Economy Minister Amado Boudou said Argentina is a member of the International Monetary Fund and the government is trying to participate and establish a new relation but giving Argentina's own perspective to decide where the IMF must head to.
After the meeting this week with IMF envoy Nicolás Eyzaguirre, Boudou (head of the Western Hemisphere Department) said the IMF has started to review its practices after the financial crisis and Argentina seeks to hold the institutional discussion in those terms in a moment the country does not need external financing.
“As long as it’s an IMF with no conditions, without recipes that have failed and we don’t have to receive envoys with instructions saying what we should do, then I believe the way could be open for a dialogue”, said Boudou on Friday.
Asked specifically if Argentina would be willing to accept auditing on the evolution of the Argentine economy, as foreseen in Article IV of the IMF charter and extensive to all country members, the Argentine minister said “50/50 chance, it could be or it could not be”.
“It’s not a question of them coming to audit us but rather abiding by conditions that can allow us to normalize a specific situation”, he added. Since the end of 2006, when Argentina returned 10 billion US dollars to the IMF, not technical staff from the Fund has had access to the country’s finances.
Boudou confirmed that next week he will be travelling to London to participate in a G-20 meeting in anticipation of the Pittsburgh summit of G-20 leaders scheduled for later in the month.
Earlier this week Eyzaguirre, declared that Argentina is set to benefit from the recovering global economy. He said the global economy's freefall has stopped and forecasted a beneficial situation for Argentina's economy next year thanks to the high prices of its raw materials.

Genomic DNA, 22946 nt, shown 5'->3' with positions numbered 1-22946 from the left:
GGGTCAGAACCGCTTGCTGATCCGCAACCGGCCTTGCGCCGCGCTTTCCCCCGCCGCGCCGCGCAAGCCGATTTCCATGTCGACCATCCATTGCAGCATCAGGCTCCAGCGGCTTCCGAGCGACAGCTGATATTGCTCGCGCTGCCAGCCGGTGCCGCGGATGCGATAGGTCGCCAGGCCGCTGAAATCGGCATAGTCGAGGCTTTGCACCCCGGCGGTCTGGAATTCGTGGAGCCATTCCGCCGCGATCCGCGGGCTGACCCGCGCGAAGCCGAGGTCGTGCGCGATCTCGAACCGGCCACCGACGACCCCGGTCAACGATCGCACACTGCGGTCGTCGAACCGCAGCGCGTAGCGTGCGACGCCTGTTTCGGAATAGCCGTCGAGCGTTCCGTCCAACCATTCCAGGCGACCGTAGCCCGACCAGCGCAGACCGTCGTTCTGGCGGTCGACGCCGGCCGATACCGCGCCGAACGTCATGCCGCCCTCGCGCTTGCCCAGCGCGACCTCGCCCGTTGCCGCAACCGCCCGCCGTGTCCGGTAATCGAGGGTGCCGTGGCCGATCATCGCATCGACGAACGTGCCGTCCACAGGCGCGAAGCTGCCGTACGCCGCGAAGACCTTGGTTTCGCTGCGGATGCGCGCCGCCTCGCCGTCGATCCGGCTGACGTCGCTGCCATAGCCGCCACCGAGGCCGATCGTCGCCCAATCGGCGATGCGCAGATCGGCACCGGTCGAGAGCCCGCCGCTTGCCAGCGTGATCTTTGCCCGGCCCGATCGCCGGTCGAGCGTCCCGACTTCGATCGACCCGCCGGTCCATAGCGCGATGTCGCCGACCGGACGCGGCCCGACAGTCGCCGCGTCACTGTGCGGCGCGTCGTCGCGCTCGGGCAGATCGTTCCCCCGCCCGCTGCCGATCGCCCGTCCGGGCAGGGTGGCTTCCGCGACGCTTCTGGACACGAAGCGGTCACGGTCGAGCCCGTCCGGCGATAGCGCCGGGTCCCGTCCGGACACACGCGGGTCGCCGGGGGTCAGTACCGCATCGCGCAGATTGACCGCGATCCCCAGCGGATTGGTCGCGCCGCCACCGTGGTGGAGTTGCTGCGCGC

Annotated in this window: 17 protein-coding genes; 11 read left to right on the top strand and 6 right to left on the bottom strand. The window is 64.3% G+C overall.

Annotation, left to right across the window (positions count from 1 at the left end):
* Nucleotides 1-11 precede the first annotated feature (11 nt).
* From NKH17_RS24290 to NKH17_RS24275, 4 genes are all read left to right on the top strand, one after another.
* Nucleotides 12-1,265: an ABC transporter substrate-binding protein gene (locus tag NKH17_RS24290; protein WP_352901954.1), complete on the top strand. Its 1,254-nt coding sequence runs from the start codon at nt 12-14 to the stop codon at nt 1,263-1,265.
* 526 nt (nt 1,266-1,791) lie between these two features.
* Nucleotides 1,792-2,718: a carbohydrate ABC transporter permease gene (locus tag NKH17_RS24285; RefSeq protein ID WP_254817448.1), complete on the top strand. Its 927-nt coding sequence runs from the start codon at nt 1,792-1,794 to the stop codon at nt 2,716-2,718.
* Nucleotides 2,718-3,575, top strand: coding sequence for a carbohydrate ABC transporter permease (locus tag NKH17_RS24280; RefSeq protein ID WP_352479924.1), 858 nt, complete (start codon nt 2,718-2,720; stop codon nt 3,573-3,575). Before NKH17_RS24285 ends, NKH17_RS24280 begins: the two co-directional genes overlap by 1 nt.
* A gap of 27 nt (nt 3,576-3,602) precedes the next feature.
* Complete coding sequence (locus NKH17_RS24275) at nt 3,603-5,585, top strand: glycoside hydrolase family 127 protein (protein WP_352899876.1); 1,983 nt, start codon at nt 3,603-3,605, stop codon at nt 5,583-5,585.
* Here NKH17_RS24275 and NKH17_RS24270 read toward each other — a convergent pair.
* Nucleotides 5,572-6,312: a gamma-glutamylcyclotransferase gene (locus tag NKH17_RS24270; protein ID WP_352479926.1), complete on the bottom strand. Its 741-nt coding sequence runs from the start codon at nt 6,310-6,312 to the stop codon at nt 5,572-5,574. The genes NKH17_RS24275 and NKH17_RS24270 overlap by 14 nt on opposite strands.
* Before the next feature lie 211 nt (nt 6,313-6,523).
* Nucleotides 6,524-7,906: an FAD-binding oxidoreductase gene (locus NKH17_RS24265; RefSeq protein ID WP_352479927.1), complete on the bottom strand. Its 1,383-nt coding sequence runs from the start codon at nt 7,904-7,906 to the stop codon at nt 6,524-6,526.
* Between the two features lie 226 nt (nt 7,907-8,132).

Eyzaguirre, who spoke during a meeting of the Council of the Americas in Buenos Aires, said the global economy already has reached rock bottom and added that what started this situation were major mistakes in the financial regulations of developed countries.
He also anticipated that ”developing countries (would) grow by 4.5 or 5 percent next year, while the United States will be very weakened after they get out of this crisis.
Countries such as Brazil, Chile and Peru, which are in a stronger position than others, will benefit from rising commodities prices and may face strong pressures on their currencies, Eyzaguirre said during the meeting.
Their economic strength and the commodities revenues will attract a lot of foreign direct and portfolio investment, forecasted Eyzaguirre.
Their dilemma will be how to expand the economy without an excessive appreciation of their currencies, he said. Those countries that are in the worst position are those that are most reliant on the US economy, or US employment, he said.
That mainly means Caribbean nations that are highly indebted and rely on US tourism as well as remittances from the US, he said. Mexico is also complicated”; despite its strong macroeconomics it is very dependent on US domestic demand, he said.